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  • Royal Air Force Hastings Model

    A splendid enamel painted cast aluminium model of a Handley Page Hastings on newly made polished aluminium stand. This model was originally made for the Air Ministry at the end of the 1940’s when the Hastings was first introduced.

    Dimensions: 52 cm/20½ inches (length) x 571.75 cm/28⅛ inches (wing span) x 31.25 cm/12⅛ inches (maximum height on stand).

    Designed and manufactured by aviation company Handley Page for the Royal Air Force (RAF). The HP.67 Hastings was a large purpose-built four-engined transport aircraft used as a British troop-carrier and freight transport aircraft. The Hastings was powered by an arrangement of four wing-mounted Bristol Hercules 101 sleeve valve radial engines. At the time of its introduction, the Hastings was the largest transport plane ever designed for the service. Roughly 3,000 cubic feet of unrestricted area could be used to house various cargoes or passengers.
    The Hastings was rushed into service with the RAF during September 1948 due to the pressing need for additional transport aircraft to meet the demands of the Berlin Airlift. Between September and October 1948, No. 47 Squadron rapidly replaced its fleet of Halifax A Mk 9s with the Hastings; the squadron conducted its first sortie using the type to Berlin on 11 November 1948. During the airlift, the Hastings fleet was intensively used, principally to carry shipments of coal to the city; before the end of the crisis, two further squadrons, 297 and 53, would be involved in the effort. The final sortie of the airlift was performed by a Hastings, which occurred on 6 October 1949; according to aviation historian Paul Jackson, the 32 Hastings deployed during the operation had delivered a total of 55,000 tons (49,900 tonnes) of supplies.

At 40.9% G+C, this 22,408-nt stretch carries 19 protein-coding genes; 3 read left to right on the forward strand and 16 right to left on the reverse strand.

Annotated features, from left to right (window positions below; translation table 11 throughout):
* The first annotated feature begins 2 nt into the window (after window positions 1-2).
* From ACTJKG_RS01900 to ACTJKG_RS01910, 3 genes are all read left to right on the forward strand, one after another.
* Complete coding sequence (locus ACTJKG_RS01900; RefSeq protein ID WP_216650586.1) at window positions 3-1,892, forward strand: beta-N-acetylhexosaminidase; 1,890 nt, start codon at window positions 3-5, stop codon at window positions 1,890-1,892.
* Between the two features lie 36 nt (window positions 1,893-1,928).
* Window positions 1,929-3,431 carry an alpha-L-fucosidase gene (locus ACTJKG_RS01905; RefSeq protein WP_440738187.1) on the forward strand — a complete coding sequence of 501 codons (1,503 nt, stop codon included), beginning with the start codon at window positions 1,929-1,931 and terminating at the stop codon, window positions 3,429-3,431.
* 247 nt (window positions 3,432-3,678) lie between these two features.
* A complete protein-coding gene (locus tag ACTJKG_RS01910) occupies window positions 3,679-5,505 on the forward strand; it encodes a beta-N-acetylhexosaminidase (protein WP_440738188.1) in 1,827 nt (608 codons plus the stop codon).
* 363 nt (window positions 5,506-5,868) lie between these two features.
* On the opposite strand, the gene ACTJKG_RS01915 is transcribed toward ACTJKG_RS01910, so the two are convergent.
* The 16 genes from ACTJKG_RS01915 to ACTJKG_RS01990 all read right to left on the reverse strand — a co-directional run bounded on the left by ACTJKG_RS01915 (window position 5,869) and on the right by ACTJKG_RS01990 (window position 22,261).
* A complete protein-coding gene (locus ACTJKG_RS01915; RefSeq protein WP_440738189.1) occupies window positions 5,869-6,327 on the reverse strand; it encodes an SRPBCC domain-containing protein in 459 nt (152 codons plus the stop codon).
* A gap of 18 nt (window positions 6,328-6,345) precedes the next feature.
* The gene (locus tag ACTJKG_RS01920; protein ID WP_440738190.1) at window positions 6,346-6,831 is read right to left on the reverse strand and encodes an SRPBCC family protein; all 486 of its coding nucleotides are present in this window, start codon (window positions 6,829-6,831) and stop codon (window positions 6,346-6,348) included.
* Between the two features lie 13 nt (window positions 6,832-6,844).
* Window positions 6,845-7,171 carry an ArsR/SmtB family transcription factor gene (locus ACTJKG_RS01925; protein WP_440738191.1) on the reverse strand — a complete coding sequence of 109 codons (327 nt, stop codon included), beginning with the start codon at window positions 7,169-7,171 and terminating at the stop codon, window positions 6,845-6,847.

As the RAF's Hastings fleet expanded during the late 1940s and early 1950s, it supplemented and eventually replaced the wartime Avro York, a transport derivative of the famed Avro Lancaster bomber. RAF Transport Command operated the Hastings as the RAF's standard long-range transport; as a logistics platform, it contributed heavily during conflicts such as the Suez Crisis and the Indonesian Confrontation.
    A total of one hundred Hastings C1 and 41 Hastings C2 were procured for service with RAF Transport Command, who commonly deployed the type upon its long-range routes, as well as some use as a tactical transport until well after the arrival of the faster turboprop-powered Bristol Britannia during 1959. A total of four VIP-configured Hastings were assigned to 24 Squadron. An example of the latter use of the aircraft was during the Suez Crisis of 1956, during which several Hastings of 70, 99 and 511 Squadrons dropped paratroopers on El Gamil airfield, Egypt. Beyond its use as a transport plane, several Hastings were modified to perform weather forecasting. Hastings continued to be heavily used by RAF up until the late 1960s, the fleet finally being withdrawn in its entirety during 1977.
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    Price £4,500.00 inc. VAT
    Outside the EU £3,750.00

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